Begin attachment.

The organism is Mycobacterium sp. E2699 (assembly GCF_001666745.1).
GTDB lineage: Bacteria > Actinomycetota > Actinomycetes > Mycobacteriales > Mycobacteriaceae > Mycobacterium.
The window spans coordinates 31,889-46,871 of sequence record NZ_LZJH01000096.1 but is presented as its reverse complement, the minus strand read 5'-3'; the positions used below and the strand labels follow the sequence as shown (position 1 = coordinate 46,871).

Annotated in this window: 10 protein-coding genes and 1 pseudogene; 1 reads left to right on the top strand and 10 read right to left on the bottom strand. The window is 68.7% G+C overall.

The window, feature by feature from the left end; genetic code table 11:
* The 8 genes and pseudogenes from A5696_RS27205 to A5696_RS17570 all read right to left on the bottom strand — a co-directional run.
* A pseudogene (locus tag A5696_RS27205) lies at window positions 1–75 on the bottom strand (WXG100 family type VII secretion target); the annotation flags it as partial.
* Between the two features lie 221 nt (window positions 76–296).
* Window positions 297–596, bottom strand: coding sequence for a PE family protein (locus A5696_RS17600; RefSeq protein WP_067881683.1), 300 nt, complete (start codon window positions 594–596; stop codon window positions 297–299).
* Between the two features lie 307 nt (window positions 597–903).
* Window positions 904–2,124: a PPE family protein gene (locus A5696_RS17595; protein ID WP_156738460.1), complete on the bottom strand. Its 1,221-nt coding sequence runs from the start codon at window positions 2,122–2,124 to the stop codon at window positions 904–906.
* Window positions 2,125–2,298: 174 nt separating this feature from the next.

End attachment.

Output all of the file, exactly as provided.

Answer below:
The organism is Mycobacterium sp. E2699 (assembly GCF_001666745.1).
GTDB lineage: Bacteria > Actinomycetota > Actinomycetes > Mycobacteriales > Mycobacteriaceae > Mycobacterium.
The window spans coordinates 31,889-46,871 of sequence record NZ_LZJH01000096.1 but is presented as its reverse complement, the minus strand read 5'-3'; the positions used below and the strand labels follow the sequence as shown (position 1 = coordinate 46,871).

Annotated in this window: 10 protein-coding genes and 1 pseudogene; 1 reads left to right on the top strand and 10 read right to left on the bottom strand. The window is 68.7% G+C overall.

The window, feature by feature from the left end; genetic code table 11:
* The 8 genes and pseudogenes from A5696_RS27205 to A5696_RS17570 all read right to left on the bottom strand — a co-directional run.
* A pseudogene (locus tag A5696_RS27205) lies at window positions 1–75 on the bottom strand (WXG100 family type VII secretion target); the annotation flags it as partial.
* Between the two features lie 221 nt (window positions 76–296).
* Window positions 297–596, bottom strand: coding sequence for a PE family protein (locus A5696_RS17600; RefSeq protein WP_067881683.1), 300 nt, complete (start codon window positions 594–596; stop codon window positions 297–299).
* Between the two features lie 307 nt (window positions 597–903).
* Window positions 904–2,124: a PPE family protein gene (locus A5696_RS17595; protein ID WP_156738460.1), complete on the bottom strand. Its 1,221-nt coding sequence runs from the start codon at window positions 2,122–2,124 to the stop codon at window positions 904–906.
* Window positions 2,125–2,298: 174 nt separating this feature from the next.